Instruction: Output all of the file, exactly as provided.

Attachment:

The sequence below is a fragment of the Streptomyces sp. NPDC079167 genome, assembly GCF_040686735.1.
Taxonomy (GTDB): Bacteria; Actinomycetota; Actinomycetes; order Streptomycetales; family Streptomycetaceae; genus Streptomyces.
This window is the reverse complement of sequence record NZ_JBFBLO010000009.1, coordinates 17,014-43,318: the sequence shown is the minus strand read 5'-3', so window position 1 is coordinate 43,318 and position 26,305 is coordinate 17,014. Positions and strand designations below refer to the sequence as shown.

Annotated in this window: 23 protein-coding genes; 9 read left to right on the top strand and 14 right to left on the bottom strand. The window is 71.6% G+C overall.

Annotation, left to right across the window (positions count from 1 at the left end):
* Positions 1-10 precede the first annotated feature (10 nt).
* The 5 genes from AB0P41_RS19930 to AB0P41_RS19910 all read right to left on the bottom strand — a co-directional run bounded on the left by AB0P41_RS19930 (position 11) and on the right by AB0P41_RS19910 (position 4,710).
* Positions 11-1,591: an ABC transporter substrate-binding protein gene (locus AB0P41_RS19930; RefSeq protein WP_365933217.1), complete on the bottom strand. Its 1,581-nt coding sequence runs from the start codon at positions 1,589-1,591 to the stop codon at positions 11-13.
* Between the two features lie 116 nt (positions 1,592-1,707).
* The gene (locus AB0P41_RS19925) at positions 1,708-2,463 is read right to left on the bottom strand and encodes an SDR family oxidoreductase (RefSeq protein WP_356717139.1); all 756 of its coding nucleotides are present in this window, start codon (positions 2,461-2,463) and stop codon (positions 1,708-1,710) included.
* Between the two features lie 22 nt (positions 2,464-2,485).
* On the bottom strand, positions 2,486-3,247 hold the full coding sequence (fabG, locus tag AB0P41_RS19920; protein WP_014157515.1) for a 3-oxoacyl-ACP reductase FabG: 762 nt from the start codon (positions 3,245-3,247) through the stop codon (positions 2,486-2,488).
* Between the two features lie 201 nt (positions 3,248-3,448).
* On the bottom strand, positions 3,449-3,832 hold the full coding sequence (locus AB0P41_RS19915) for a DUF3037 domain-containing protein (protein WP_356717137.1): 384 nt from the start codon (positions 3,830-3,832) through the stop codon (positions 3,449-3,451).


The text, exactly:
The sequence below is a fragment of the Streptomyces sp. NPDC079167 genome, assembly GCF_040686735.1.
Taxonomy (GTDB): Bacteria; Actinomycetota; Actinomycetes; order Streptomycetales; family Streptomycetaceae; genus Streptomyces.
This window is the reverse complement of sequence record NZ_JBFBLO010000009.1, coordinates 17,014-43,318: the sequence shown is the minus strand read 5'-3', so window position 1 is coordinate 43,318 and position 26,305 is coordinate 17,014. Positions and strand designations below refer to the sequence as shown.

Annotated in this window: 23 protein-coding genes; 9 read left to right on the top strand and 14 right to left on the bottom strand. The window is 71.6% G+C overall.

Annotation, left to right across the window (positions count from 1 at the left end):
* Positions 1-10 precede the first annotated feature (10 nt).
* The 5 genes from AB0P41_RS19930 to AB0P41_RS19910 all read right to left on the bottom strand — a co-directional run bounded on the left by AB0P41_RS19930 (position 11) and on the right by AB0P41_RS19910 (position 4,710).
* Positions 11-1,591: an ABC transporter substrate-binding protein gene (locus AB0P41_RS19930; RefSeq protein WP_365933217.1), complete on the bottom strand. Its 1,581-nt coding sequence runs from the start codon at positions 1,589-1,591 to the stop codon at positions 11-13.
* Between the two features lie 116 nt (positions 1,592-1,707).
* The gene (locus AB0P41_RS19925) at positions 1,708-2,463 is read right to left on the bottom strand and encodes an SDR family oxidoreductase (RefSeq protein WP_356717139.1); all 756 of its coding nucleotides are present in this window, start codon (positions 2,461-2,463) and stop codon (positions 1,708-1,710) included.
* Between the two features lie 22 nt (positions 2,464-2,485).
* On the bottom strand, positions 2,486-3,247 hold the full coding sequence (fabG, locus tag AB0P41_RS19920; protein WP_014157515.1) for a 3-oxoacyl-ACP reductase FabG: 762 nt from the start codon (positions 3,245-3,247) through the stop codon (positions 2,486-2,488).
* Between the two features lie 201 nt (positions 3,248-3,448).
* On the bottom strand, positions 3,449-3,832 hold the full coding sequence (locus AB0P41_RS19915) for a DUF3037 domain-containing protein (protein WP_356717137.1): 384 nt from the start codon (positions 3,830-3,832) through the stop codon (positions 3,449-3,451).